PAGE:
The Wielands are Buccaneer billets — a billet is a home that accepts players into its care during the season for nominal compensation. Most players are from out of state and living away from home for the first time. The team finds them stable family environments to help them adjust.
Lisa says her home is full this season, and she likes it that way. Besides her, her husband, Bill, and Dolly, the dog, the Wielands have taken three players into their Johnston home.
“We have Will MacKinnon (defenseman), Erik Urbank (forward), and Tyler Paquette (forward),” says Lisa.
Buccaneers players are hungry for on-ice success. They are also hungry to improve and win. But Lisa will testify that, in her experience, these Bucs are also just plain hungry. As such, her “Taco Tuesday” has become legendary amongst the empty stomachs fortunate enough to experience the Wieland-style hospitality.
Once her frying pan starts sizzling on Tuesday evenings, the boys come running and chow down.
The Wielands say that hosting players has made watching Buccaneers hockey more exciting. It also helps the empty-nesters keep life from getting boring.
“This is only a portion of the boys that have stayed here,” says Bill while pointing at his living room wall that is adorned with 22 photos of former Bucs. “These are the ones who have stayed the whole year.”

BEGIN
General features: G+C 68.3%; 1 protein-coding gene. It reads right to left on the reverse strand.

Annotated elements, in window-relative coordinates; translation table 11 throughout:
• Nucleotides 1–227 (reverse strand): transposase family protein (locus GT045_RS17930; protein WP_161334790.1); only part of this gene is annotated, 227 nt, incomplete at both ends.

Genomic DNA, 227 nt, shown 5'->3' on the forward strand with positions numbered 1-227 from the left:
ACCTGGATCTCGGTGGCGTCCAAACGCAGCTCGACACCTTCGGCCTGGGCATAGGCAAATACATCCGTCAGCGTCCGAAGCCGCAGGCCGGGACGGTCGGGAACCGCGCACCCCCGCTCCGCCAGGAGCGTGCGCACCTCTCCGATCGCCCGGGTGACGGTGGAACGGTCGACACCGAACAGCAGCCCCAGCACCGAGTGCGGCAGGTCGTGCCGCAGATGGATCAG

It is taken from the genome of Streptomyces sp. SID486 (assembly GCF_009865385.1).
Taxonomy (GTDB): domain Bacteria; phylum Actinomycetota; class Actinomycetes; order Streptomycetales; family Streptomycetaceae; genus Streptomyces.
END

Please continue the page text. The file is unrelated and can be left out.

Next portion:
If you include players who resided in the home for partial seasons, the Wielands have hosted approximately 50 Buccaneers during their 11 years as billets. The players are mostly from the northern U.S., the East Coast and Canada. But Bill says players from Sweden and Russia have also called his house a home.
Besides Tuesday tacos, the players enjoy all of Lisa’s cooking, and they enjoy the whole experience.
“You create a really good bond with your teammates,” says Mackinnon. “We are three of the closest guys in the league.”
Each player has his own room. The trio enjoys playing video games in the basement. And not surprisingly, they like the Wielands’ hot tub, too.
“We have it the best,” says Urbank.
“The best,” echoes Paquette.
The trio offers a word of advice for future Buccaneers… Request to billet at the Wielands! And on Tuesday evenings, you better be sure you are hungry.
IN IT TO WIN IT
The on-ice action is the draw at Buccaneer Arena, according to Dawn Swanson, senior director of business